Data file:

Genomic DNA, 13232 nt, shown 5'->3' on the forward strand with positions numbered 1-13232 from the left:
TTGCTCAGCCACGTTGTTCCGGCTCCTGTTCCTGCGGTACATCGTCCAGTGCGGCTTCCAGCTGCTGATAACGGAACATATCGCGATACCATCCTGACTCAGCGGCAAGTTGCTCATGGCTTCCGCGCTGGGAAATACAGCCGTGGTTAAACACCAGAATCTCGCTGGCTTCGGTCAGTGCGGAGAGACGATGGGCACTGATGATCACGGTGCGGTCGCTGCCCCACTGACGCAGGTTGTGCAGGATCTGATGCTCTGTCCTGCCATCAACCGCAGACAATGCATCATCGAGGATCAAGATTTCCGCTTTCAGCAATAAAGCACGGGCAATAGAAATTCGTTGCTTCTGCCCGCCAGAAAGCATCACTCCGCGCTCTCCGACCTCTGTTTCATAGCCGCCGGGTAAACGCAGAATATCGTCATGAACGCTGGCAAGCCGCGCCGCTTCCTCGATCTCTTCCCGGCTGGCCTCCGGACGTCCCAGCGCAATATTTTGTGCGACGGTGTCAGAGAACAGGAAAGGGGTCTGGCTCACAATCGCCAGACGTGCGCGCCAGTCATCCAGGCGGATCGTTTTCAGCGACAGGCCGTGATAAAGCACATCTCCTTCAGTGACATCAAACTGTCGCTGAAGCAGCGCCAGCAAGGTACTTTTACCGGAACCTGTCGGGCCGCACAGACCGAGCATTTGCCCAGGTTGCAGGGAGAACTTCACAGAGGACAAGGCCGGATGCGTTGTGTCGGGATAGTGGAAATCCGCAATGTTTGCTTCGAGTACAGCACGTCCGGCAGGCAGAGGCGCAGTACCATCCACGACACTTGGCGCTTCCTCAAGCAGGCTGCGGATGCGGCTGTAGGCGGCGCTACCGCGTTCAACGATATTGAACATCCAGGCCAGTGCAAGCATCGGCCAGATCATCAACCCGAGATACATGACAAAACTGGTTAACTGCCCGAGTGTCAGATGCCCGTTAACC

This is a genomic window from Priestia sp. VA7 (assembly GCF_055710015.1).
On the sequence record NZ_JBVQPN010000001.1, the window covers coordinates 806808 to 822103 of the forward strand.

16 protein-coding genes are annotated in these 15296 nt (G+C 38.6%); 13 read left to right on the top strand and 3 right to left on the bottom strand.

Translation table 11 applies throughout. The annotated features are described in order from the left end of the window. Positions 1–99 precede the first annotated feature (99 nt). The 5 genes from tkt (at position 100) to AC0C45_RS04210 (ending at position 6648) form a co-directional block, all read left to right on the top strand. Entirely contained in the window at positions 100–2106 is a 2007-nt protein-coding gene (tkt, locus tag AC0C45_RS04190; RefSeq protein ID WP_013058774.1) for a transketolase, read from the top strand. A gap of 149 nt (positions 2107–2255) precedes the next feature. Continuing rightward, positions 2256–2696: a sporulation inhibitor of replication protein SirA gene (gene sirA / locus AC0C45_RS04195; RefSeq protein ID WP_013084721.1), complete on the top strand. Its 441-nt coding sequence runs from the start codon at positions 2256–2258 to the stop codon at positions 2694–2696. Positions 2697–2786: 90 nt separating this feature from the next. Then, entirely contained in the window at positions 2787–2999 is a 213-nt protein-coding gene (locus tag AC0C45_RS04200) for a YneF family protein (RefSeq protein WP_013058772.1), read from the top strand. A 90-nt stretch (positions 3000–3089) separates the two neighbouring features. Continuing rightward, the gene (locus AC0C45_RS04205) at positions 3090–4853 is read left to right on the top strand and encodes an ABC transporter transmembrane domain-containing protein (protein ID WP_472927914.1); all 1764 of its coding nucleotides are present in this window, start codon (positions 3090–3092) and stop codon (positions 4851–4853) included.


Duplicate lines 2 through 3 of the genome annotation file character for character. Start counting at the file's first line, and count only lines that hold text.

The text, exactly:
TTGCTCAGCCACGTTGTTCCGGCTCCTGTTCCTGCGGTACATCGTCCAGTGCGGCTTCCAGCTGCTGATAACGGAACATATCGCGATACCATCCTGACTCAGCGGCAAGTTGCTCATGGCTTCCGCGCTGGGAAATACAGCCGTGGTTAAACACCAGAATCTCGCTGGCTTCGGTCAGTGCGGAGAGACGATGGGCACTGATGATCACGGTGCGGTCGCTGCCCCACTGACGCAGGTTGTGCAGGATCTGATGCTCTGTCCTGCCATCAACCGCAGACAATGCATCATCGAGGATCAAGATTTCCGCTTTCAGCAATAAAGCACGGGCAATAGAAATTCGTTGCTTCTGCCCGCCAGAAAGCATCACTCCGCGCTCTCCGACCTCTGTTTCATAGCCGCCGGGTAAACGCAGAATATCGTCATGAACGCTGGCAAGCCGCGCCGCTTCCTCGATCTCTTCCCGGCTGGCCTCCGGACGTCCCAGCGCAATATTTTGTGCGACGGTGTCAGAGAACAGGAAAGGGGTCTGGCTCACAATCGCCAGACGTGCGCGCCAGTCATCCAGGCGGATCGTTTTCAGCGACAGGCCGTGATAAAGCACATCTCCTTCAGTGACATCAAACTGTCGCTGAAGCAGCGCCAGCAAGGTACTTTTACCGGAACCTGTCGGGCCGCACAGACCGAGCATTTGCCCAGGTTGCAGGGAGAACTTCACAGAGGACAAGGCCGGATGCGTTGTGTCGGGATAGTGGAAATCCGCAATGTTTGCTTCGAGTACAGCACGTCCGGCAGGCAGAGGCGCAGTACCATCCACGACACTTGGCGCTTCCTCAAGCAGGCTGCGGATGCGGCTGTAGGCGGCGCTACCGCGTTCAACGATATTGAACATCCAGGCCAGTGCAAGCATCGGCCAGATCATCAACCCGAGATACATGACAAAACTGGTTAACTGCCCGAGTGTCAGATGCCCGTTAACC

This is a genomic window from Priestia sp. VA7 (assembly GCF_055710015.1).